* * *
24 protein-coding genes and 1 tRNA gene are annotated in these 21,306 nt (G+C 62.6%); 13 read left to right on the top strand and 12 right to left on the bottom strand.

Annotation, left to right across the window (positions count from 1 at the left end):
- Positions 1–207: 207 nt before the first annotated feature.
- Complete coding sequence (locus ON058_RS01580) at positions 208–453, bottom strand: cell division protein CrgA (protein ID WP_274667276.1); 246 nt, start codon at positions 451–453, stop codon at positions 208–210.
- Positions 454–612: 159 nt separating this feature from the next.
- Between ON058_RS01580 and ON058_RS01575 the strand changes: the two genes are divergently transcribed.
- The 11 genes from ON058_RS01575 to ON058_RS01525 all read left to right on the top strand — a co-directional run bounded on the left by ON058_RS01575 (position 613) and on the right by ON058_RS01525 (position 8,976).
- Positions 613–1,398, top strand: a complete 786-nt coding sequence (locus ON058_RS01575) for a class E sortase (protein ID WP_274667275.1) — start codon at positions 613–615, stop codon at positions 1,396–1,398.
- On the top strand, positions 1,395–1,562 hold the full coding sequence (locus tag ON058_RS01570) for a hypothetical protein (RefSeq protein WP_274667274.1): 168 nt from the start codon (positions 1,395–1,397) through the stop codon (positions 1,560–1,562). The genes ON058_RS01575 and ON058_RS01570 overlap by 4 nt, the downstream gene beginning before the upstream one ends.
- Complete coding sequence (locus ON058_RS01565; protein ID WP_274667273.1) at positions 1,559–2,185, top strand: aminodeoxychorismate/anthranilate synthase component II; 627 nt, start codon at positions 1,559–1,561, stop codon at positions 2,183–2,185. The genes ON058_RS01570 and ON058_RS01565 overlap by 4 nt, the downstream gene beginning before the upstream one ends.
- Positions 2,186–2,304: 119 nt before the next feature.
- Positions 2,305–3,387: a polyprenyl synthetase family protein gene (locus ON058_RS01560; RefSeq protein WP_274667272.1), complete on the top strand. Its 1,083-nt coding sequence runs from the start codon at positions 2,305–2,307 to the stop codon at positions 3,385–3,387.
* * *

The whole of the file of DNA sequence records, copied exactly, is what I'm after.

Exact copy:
24 protein-coding genes and 1 tRNA gene are annotated in these 21,306 nt (G+C 62.6%); 13 read left to right on the top strand and 12 right to left on the bottom strand.

Annotation, left to right across the window (positions count from 1 at the left end):
- Positions 1–207: 207 nt before the first annotated feature.
- Complete coding sequence (locus ON058_RS01580) at positions 208–453, bottom strand: cell division protein CrgA (protein ID WP_274667276.1); 246 nt, start codon at positions 451–453, stop codon at positions 208–210.
- Positions 454–612: 159 nt separating this feature from the next.
- Between ON058_RS01580 and ON058_RS01575 the strand changes: the two genes are divergently transcribed.
- The 11 genes from ON058_RS01575 to ON058_RS01525 all read left to right on the top strand — a co-directional run bounded on the left by ON058_RS01575 (position 613) and on the right by ON058_RS01525 (position 8,976).
- Positions 613–1,398, top strand: a complete 786-nt coding sequence (locus ON058_RS01575) for a class E sortase (protein ID WP_274667275.1) — start codon at positions 613–615, stop codon at positions 1,396–1,398.
- On the top strand, positions 1,395–1,562 hold the full coding sequence (locus tag ON058_RS01570) for a hypothetical protein (RefSeq protein WP_274667274.1): 168 nt from the start codon (positions 1,395–1,397) through the stop codon (positions 1,560–1,562). The genes ON058_RS01575 and ON058_RS01570 overlap by 4 nt, the downstream gene beginning before the upstream one ends.
- Complete coding sequence (locus ON058_RS01565; protein ID WP_274667273.1) at positions 1,559–2,185, top strand: aminodeoxychorismate/anthranilate synthase component II; 627 nt, start codon at positions 1,559–1,561, stop codon at positions 2,183–2,185. The genes ON058_RS01570 and ON058_RS01565 overlap by 4 nt, the downstream gene beginning before the upstream one ends.
- Positions 2,186–2,304: 119 nt before the next feature.
- Positions 2,305–3,387: a polyprenyl synthetase family protein gene (locus ON058_RS01560; RefSeq protein WP_274667272.1), complete on the top strand. Its 1,083-nt coding sequence runs from the start codon at positions 2,305–2,307 to the stop codon at positions 3,385–3,387.